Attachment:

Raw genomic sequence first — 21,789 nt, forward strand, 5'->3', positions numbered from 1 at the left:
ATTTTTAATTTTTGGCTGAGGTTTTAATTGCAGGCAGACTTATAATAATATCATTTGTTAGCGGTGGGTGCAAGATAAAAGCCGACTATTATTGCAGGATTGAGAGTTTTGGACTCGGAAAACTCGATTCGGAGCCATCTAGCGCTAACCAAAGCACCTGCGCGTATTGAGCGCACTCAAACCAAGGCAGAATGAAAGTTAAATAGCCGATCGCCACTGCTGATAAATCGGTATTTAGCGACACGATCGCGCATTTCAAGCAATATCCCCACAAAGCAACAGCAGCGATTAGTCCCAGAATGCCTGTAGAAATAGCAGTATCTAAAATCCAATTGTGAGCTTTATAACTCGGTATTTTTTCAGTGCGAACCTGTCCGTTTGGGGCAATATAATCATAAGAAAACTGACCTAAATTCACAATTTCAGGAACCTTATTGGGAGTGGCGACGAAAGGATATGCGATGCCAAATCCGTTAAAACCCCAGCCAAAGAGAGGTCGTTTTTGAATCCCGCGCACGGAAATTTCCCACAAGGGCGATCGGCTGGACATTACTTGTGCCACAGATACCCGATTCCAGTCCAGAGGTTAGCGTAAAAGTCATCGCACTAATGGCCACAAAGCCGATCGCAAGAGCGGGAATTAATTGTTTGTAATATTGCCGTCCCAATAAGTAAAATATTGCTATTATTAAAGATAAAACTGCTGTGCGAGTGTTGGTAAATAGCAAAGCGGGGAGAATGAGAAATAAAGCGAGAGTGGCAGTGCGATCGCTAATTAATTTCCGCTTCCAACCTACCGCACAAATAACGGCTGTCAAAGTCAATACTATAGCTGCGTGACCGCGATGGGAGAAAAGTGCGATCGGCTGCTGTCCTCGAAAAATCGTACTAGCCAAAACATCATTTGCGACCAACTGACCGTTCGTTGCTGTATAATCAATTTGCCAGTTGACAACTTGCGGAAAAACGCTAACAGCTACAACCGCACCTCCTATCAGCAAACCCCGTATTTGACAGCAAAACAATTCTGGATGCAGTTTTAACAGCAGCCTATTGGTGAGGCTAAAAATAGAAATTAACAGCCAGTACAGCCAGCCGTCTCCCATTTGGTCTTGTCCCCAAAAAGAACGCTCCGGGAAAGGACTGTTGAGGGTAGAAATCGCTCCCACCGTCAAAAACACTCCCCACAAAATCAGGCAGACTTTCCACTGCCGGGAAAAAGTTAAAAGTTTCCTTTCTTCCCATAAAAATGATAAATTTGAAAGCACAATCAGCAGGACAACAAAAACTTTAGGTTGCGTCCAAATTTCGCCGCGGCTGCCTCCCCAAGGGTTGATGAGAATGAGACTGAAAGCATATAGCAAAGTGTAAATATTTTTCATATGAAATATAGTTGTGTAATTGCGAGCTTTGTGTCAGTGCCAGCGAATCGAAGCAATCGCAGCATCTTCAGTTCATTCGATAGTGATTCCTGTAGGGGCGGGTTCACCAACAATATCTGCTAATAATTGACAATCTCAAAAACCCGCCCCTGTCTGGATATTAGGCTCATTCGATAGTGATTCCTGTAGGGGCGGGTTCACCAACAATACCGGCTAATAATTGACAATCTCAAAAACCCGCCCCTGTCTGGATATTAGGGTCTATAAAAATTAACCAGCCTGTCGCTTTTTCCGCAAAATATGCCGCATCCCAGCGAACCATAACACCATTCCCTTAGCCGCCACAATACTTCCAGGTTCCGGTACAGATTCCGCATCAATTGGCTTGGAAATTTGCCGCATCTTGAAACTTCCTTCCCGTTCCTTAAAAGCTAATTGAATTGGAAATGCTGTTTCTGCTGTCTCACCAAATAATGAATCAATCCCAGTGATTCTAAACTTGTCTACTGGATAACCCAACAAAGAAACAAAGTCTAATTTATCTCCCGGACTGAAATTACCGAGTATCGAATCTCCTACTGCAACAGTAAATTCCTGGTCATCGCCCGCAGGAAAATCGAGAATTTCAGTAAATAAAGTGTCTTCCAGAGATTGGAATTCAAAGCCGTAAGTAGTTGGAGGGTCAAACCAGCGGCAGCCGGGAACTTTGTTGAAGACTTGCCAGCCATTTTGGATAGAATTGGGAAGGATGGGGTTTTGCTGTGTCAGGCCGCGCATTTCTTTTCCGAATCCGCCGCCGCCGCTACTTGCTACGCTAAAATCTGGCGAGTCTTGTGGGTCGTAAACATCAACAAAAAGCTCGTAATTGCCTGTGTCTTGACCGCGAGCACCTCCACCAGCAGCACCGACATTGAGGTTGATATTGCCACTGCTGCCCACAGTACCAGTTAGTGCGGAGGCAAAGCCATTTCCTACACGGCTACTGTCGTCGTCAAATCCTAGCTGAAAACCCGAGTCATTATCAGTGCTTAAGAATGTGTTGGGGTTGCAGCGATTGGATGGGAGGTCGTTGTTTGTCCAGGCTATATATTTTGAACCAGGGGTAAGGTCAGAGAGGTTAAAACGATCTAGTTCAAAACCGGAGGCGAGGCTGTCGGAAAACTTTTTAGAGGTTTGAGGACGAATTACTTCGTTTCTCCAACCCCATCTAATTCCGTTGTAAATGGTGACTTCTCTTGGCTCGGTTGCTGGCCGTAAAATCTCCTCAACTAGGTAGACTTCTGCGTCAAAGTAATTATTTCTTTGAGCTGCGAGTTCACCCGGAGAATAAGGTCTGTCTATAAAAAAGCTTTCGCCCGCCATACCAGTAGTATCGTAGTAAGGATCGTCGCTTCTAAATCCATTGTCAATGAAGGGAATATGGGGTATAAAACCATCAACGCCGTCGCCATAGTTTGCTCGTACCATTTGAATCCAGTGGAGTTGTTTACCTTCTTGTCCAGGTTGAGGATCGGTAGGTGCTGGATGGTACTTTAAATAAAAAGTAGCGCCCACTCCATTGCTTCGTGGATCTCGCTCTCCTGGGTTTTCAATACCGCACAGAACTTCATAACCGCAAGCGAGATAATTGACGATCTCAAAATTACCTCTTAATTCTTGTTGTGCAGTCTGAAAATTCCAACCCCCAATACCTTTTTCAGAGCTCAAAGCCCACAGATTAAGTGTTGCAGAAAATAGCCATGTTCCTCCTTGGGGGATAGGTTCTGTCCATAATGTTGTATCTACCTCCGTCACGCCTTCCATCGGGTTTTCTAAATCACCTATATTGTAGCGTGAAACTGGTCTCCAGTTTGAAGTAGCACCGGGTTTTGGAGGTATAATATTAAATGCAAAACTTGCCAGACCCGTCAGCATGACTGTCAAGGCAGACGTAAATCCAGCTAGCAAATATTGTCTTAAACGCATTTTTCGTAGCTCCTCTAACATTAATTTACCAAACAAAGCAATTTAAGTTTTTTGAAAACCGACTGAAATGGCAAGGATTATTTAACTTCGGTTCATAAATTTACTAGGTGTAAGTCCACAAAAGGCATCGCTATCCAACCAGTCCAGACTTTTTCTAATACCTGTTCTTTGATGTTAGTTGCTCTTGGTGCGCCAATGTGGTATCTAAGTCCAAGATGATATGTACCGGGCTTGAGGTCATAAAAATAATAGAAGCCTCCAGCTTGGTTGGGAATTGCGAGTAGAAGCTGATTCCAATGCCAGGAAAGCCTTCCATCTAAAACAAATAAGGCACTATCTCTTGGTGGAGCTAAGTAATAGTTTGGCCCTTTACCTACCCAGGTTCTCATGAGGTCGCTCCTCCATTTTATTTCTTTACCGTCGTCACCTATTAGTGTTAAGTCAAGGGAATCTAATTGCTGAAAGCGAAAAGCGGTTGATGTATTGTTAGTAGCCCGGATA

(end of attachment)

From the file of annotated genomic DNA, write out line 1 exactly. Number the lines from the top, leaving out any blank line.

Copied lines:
Raw genomic sequence first — 21,789 nt, forward strand, 5'->3', positions numbered from 1 at the left: